Islamic Movements in Iraqi Kurdistan (Video Available)

Monday, September 17, 2007

10:00 AM – 12:00 PM

Presenter: Dr. David Romano

Assistant Professor of International Studies at Rhodes College


On September 17, The Jamestown Foundation hosted a lecture by Dr. David Romano, an Assistant Professor of International Studies at Rhodes College. Dr. Romano shared the results of his research on Kurdish Islamist groups, based on fieldwork and personal interviews conducted in Iraq in 2003 and 2004. The culmination of his academic research and field interviews is an analytical map that shows the creation of and linkages between Islamic groups in Iraqi Kurdistan. This map outlines how linked the different groups are, and how many of them trace their origins back to one or two common sources. Once Dr. Romano had a preliminary map created, he began interviews in Iraq to verify his information.

In his lecture, Dr. Romano discussed the creation and transformation of various Islamic groups in Iraqi Kurdistan, the presence of Ansar al-Islam and suggested strategies to counter radical Islam.

He reached four main conclusions:

– There are four central motifs in Islamic movements: inequality, cultural struggles, focus on the golden age of Islam, and the creation of an alternative political system.

– All Islamic groups in Iraqi Kurdistan stem from the Iraqi Muslim Brotherhood and use a three stage strategy to gain and maintain membership.

– Ansar al-Islam was formed due to a power vacuum, drew support from Iraq and Gulf charity groups, used mosques for organization, and has not successfully reformed after being routed in 2003.

– Strategies to counter radical Islam can take two forms: internal and external.


One of Dr. Romano’s primary research questions focused on the large number of Sunni Islamist groups, as opposed to Kurdish nationalist groups. According to his sources, all of the different groups in Iraqi Kurdistan have descended from the Iraqi Muslim Brotherhood, which was founded in 1946.

These groups have a three stage strategy:

Stage 1:  Recruit core activists and educate people about Islam.

Stage 2: Improve formation and expansion. This includes broader recruitment, infiltration into other parts of society, improving organization, and creating programs to endear themselves to the population, such as charities, clinics and schools. The goal of stage two is the greater Islamicization of society. This stems from the belief that all of society’s problems stem from the failure to correctly observe Islam.

Stage 3: Implementation or direct action. In this stage, the movement attempts to gain control of the country, typically through legal means. However, extra-legal means are sometimes used when a group is restricted from using legal means. Dr. Romano then turned to a discussion of the group Ansar al-Islam.

He first outlined four general reasons for the existence of Kurdish groups in Iraqi Kurdistan:

1. Saddam Hussein’s strategy of trying to foment groups in the region.

2. Iran’s strategy of trying to support Islamist Kurdish groups in the area.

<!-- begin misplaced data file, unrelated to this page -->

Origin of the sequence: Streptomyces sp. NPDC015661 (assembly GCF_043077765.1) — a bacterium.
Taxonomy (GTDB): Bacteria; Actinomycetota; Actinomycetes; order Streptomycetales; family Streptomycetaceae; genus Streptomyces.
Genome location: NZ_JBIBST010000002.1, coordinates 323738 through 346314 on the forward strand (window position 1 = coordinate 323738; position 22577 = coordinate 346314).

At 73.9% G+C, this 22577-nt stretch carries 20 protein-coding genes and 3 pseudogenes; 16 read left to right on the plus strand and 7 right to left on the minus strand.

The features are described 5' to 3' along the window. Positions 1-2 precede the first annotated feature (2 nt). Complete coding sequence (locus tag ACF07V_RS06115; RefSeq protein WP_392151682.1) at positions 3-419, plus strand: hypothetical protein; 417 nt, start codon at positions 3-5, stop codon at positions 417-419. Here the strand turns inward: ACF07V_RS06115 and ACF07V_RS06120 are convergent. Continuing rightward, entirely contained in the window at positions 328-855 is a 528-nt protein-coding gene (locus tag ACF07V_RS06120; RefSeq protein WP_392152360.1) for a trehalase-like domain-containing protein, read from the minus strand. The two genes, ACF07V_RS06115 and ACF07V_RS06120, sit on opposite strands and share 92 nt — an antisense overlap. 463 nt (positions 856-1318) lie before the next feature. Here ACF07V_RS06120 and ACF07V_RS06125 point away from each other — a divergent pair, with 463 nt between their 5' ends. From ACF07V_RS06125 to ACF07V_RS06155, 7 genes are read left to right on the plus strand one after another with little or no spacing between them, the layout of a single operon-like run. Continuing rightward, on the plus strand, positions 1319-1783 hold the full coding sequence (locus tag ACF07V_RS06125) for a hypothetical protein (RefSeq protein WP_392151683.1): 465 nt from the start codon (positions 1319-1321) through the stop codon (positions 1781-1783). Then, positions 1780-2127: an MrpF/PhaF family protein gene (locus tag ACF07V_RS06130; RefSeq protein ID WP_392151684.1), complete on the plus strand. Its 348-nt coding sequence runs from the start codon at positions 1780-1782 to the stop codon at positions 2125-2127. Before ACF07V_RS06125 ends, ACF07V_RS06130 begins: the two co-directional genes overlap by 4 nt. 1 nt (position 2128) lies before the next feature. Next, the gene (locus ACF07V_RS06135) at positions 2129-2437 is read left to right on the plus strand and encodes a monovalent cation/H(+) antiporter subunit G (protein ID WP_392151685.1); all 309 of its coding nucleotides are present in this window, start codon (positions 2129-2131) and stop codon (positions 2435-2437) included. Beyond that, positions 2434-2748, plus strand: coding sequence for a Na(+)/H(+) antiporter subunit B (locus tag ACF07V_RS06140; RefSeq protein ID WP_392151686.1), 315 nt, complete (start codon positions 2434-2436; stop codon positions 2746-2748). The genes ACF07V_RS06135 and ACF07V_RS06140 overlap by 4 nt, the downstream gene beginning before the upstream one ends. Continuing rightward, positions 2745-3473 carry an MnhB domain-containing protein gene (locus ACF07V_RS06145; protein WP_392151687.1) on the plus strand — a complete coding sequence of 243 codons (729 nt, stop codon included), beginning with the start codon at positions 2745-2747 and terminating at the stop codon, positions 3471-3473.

3. General widespread despair.

4. Globalization, including not only Westernization but also the globalization of Salafi interpretations of Islam. Dr. Romano described Ansar al-Islam as a group of approximately 700-900 militants, about 100 of whom are Arabs. The organization had a Taliban-style system of government and society, and controlled a geographical area around the Iranian border, including a re-supply and retreat route into Iran. They carried out a number of terrorist attacks in Iraqi Kurdistan from 2001 onwards. However, in March 2003, it was pushed out of its enclave by joint PUK-U.S. Special Forces attacks. Since then, Iran has not delivered any of the Ansar militants who fled there. Ansar al-Islam is believed to have regrouped elsewhere in Iraq, and collaborates with new groups such as Ansar al-Sunna and Al-Qaeda in Iraq.

Dr. Romano used a number of photos and videos to demonstrate the above points and to draw the following conclusions:

1. It was formed due to a power vacuum opening, gaining territory and support from Iran.

2. Ideologically, it was Salafi and jihadist.

3. It was organized using mosques, pre-existing Islamist groups, cellular networks, and a liberated territorial base with the army.

4. It had support from Iran, Gulf charities, and possibly Saddam’s Iraq and Syria.

5. It utilized globalization, including "Arab Afghans" and Gulf supporters.

6. Currently, it appears to have not yet recovered from the 2003 routing.

Dr. Romano concluded his presentation with four strategies for the KRG to counter radical Islam, and five strategies that Western governments can rely on to give assistance.

KRG Policy Suggestions:

1. Close mosques after prayers.

2. Supervise school curriculum.

3. Keep close surveillance on Islamist parties and imams.

4. Implement vigilant transparency rules for any money coming into the region from abroad.

Western Policy Suggestions:

1. Help the country to develop democratically.

2. Help NGOs and human rights organizations become more active.

3. Assist the government in providing jobs and training for the young, and a place to spend time.

4. Find some solution to the Arab-Israeli conflict.

5. Put pressure on Saudi Arabia for transparency, especially in terms of financing.


The Jamestown Foundation

1111 16th St. NW

7th Floor Conference Room

Washington, DC 20036